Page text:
Read the rest of the essay "The Art of Donald McGill," available online in full.
It is also included in the essay collection All Art Is Propaganda: Critical Essays

Monday, July 9, 2018

Next up in International Artist: How to Paint More Efficiently

Painting efficiently is not just about painting quickly—it's about getting a lot done in whatever amount of time you've got.

Efficiency is not the main goal in art. Sometimes in the controlled conditions of the studio you might want to throw away the clock. But having those skills can really help when you're facing the rapidly shifting conditions of just about any outdoor motif.

That's what I cover in the next issue of International Artist Magazine, issue #122 (August / September 2018).

Sunday, July 8, 2018

Surfside on the Lake

I assume that the name "Surfside" is semi-whimsical, because there isn't much surf on Lake George.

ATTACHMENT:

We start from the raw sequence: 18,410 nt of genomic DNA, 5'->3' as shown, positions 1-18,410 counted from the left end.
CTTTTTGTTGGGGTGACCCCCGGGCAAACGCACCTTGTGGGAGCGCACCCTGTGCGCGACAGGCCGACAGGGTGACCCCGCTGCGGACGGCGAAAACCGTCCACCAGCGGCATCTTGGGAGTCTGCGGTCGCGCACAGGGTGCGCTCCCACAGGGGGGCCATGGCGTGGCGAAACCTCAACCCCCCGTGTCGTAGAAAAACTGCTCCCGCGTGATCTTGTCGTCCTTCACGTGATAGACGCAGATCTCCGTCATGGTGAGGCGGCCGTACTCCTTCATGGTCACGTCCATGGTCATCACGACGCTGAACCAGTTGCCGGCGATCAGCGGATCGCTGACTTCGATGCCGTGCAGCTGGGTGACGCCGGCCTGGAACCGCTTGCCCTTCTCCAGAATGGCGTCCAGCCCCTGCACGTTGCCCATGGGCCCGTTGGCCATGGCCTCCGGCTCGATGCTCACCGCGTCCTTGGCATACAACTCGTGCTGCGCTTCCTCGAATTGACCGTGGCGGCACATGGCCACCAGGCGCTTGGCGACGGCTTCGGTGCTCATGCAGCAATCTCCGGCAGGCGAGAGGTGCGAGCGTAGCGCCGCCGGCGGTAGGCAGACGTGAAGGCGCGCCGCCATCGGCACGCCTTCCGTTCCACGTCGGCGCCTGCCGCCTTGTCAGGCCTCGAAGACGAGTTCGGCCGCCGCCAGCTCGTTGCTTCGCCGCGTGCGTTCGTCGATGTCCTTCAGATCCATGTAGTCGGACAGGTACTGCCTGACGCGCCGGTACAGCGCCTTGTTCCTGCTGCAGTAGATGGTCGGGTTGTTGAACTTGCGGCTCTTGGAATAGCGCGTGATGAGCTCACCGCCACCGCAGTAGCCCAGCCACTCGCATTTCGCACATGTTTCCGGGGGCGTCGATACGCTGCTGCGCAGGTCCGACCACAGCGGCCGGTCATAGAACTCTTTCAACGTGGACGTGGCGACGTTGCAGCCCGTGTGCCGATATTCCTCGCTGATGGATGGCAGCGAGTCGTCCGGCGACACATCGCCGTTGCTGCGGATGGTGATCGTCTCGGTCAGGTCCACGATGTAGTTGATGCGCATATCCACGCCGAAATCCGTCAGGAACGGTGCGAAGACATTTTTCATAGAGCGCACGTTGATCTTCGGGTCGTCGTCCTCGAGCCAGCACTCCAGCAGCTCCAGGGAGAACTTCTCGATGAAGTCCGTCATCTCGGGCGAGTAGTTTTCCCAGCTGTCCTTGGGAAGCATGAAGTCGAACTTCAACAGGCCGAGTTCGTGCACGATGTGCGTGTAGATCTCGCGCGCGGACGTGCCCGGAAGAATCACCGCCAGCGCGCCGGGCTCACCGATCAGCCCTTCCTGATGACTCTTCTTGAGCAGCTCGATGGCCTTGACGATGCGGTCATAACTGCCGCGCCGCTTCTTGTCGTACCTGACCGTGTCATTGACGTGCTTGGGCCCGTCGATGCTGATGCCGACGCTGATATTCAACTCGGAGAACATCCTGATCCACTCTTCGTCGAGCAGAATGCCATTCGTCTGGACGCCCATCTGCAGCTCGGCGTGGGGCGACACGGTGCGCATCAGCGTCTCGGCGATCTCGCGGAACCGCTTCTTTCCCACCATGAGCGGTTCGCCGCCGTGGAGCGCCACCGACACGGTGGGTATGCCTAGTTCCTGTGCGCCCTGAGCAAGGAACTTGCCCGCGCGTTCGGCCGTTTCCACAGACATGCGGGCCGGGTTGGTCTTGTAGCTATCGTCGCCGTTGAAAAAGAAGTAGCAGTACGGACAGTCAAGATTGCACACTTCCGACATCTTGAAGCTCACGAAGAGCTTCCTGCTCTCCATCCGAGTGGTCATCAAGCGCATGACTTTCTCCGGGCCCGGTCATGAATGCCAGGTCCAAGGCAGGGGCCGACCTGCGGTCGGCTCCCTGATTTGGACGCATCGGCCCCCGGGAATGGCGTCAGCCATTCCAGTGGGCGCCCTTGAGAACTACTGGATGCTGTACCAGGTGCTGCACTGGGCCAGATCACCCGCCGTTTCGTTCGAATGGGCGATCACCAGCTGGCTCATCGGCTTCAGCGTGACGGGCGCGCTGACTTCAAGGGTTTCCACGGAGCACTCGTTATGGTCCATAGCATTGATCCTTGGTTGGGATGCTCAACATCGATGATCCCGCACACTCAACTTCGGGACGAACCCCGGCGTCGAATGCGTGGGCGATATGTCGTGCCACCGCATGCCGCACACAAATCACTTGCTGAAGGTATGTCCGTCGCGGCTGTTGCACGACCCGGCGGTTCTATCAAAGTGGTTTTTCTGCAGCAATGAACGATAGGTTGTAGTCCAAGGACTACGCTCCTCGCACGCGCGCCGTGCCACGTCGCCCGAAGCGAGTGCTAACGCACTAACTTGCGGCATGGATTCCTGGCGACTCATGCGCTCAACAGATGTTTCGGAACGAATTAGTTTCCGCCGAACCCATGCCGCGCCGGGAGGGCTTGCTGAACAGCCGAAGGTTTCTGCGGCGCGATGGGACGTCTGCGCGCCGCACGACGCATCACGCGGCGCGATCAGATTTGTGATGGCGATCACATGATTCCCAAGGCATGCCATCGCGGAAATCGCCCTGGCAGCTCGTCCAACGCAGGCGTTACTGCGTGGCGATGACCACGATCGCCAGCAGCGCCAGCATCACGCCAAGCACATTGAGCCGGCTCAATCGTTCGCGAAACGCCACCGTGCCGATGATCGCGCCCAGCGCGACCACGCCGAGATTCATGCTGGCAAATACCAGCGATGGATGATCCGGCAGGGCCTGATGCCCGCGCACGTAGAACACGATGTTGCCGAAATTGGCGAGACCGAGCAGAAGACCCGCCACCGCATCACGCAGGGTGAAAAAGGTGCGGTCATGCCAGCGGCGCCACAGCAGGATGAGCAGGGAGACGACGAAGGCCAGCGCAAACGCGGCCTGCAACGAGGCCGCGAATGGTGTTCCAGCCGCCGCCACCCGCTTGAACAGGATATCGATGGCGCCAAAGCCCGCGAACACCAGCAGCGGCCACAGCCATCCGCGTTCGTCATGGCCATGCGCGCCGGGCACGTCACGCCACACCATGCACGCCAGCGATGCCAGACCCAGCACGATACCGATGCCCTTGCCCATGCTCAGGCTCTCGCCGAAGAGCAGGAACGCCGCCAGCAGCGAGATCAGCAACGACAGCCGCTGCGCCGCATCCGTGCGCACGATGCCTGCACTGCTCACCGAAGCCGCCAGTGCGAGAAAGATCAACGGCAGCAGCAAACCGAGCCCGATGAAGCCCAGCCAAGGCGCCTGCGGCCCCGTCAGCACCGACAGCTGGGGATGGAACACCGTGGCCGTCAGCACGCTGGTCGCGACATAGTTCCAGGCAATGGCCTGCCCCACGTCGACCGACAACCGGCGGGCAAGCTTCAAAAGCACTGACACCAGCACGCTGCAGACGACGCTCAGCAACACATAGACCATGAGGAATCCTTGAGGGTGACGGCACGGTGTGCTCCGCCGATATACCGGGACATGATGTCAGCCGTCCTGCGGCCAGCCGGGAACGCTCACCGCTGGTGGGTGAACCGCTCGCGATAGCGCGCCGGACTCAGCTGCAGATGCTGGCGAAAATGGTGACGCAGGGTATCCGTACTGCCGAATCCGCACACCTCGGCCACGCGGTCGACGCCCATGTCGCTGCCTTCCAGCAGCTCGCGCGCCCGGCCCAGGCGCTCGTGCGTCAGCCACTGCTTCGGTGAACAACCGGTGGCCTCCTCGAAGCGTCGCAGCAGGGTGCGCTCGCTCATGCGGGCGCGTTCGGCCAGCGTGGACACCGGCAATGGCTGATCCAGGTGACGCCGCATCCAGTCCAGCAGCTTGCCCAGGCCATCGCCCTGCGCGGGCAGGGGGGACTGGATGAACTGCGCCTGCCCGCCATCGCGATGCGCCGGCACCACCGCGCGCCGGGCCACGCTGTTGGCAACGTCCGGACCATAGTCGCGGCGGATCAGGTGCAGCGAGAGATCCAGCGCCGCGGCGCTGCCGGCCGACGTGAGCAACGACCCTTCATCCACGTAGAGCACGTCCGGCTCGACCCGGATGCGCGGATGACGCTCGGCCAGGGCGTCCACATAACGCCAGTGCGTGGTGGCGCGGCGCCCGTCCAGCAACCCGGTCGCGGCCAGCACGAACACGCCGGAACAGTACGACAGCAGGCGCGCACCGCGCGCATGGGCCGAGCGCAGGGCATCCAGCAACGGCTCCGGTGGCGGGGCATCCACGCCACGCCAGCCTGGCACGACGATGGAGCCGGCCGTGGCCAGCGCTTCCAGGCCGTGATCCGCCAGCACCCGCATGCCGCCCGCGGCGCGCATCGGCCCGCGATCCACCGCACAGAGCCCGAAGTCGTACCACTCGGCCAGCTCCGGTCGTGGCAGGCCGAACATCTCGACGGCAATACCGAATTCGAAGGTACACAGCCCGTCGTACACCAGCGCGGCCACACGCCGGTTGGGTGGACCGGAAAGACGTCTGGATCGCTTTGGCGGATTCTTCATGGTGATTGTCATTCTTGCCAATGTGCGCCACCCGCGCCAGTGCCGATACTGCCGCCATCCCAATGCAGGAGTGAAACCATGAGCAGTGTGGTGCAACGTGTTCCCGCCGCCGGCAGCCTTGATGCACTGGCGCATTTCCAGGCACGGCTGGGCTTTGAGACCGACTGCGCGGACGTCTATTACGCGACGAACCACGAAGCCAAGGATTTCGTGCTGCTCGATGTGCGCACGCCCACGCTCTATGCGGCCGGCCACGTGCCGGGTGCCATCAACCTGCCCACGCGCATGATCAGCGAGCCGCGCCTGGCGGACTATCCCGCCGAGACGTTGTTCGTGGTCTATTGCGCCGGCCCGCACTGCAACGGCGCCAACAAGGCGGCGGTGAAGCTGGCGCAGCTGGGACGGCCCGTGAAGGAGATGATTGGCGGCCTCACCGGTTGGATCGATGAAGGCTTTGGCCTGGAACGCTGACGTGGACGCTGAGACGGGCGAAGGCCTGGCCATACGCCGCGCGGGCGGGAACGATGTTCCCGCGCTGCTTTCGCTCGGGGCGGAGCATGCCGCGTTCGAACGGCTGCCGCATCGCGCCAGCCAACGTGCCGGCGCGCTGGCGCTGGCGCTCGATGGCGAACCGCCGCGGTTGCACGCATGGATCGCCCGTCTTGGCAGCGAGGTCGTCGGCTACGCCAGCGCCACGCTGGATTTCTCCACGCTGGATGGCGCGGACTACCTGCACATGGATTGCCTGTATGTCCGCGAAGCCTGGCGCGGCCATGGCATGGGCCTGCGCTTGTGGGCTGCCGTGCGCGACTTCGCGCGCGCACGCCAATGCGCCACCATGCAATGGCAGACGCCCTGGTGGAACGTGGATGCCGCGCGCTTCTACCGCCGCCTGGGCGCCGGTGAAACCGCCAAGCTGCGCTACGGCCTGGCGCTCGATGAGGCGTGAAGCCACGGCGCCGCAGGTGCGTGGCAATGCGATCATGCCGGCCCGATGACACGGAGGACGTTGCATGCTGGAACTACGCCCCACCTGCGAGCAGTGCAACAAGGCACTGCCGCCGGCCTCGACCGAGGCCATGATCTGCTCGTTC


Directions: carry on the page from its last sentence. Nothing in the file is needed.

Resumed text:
I want to paint this neon sign showing the lights coming on, so I wait until after sunset to start painting. I try to anticipate the effect of the fading light of dusk by exaggerating the gradation in the sky and darkening and softening the ground areas around the base of the sign. 
• Take part in the challenge "Paint a Parking Lot"

Saturday, July 7, 2018

Civil Rights Protest Drawings on Exhibit

In 1956 Harvey Dinnerstein and Burton Silverman traveled to Alabama to cover the bus boycotts that were sparked by the protest of Rosa Parks. 

Mrs. Rosa Parks by Harvey Dinnerstein